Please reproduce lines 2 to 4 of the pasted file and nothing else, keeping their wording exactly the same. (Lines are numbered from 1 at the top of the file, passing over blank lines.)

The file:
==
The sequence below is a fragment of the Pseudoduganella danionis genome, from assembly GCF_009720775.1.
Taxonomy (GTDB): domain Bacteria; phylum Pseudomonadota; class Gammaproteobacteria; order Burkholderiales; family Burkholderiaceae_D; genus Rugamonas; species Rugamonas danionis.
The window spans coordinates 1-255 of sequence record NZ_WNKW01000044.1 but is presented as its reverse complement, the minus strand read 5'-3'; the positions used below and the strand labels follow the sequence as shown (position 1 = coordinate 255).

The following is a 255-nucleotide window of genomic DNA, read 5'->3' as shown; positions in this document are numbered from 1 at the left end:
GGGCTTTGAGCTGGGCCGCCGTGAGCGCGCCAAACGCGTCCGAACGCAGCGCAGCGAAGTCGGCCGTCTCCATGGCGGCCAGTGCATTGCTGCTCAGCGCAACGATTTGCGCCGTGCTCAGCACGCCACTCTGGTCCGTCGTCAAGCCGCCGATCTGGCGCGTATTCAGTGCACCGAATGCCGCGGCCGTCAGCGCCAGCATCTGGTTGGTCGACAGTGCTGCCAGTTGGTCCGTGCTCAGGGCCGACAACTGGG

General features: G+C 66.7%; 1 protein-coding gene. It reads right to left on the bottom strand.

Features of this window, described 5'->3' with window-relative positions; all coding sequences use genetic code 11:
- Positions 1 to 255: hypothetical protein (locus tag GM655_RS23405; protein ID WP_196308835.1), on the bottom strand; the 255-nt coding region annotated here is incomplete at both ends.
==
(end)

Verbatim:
Taxonomy (GTDB): domain Bacteria; phylum Pseudomonadota; class Gammaproteobacteria; order Burkholderiales; family Burkholderiaceae_D; genus Rugamonas; species Rugamonas danionis.
The window spans coordinates 1-255 of sequence record NZ_WNKW01000044.1 but is presented as its reverse complement, the minus strand read 5'-3'; the positions used below and the strand labels follow the sequence as shown (position 1 = coordinate 255).

The following is a 255-nucleotide window of genomic DNA, read 5'->3' as shown; positions in this document are numbered from 1 at the left end: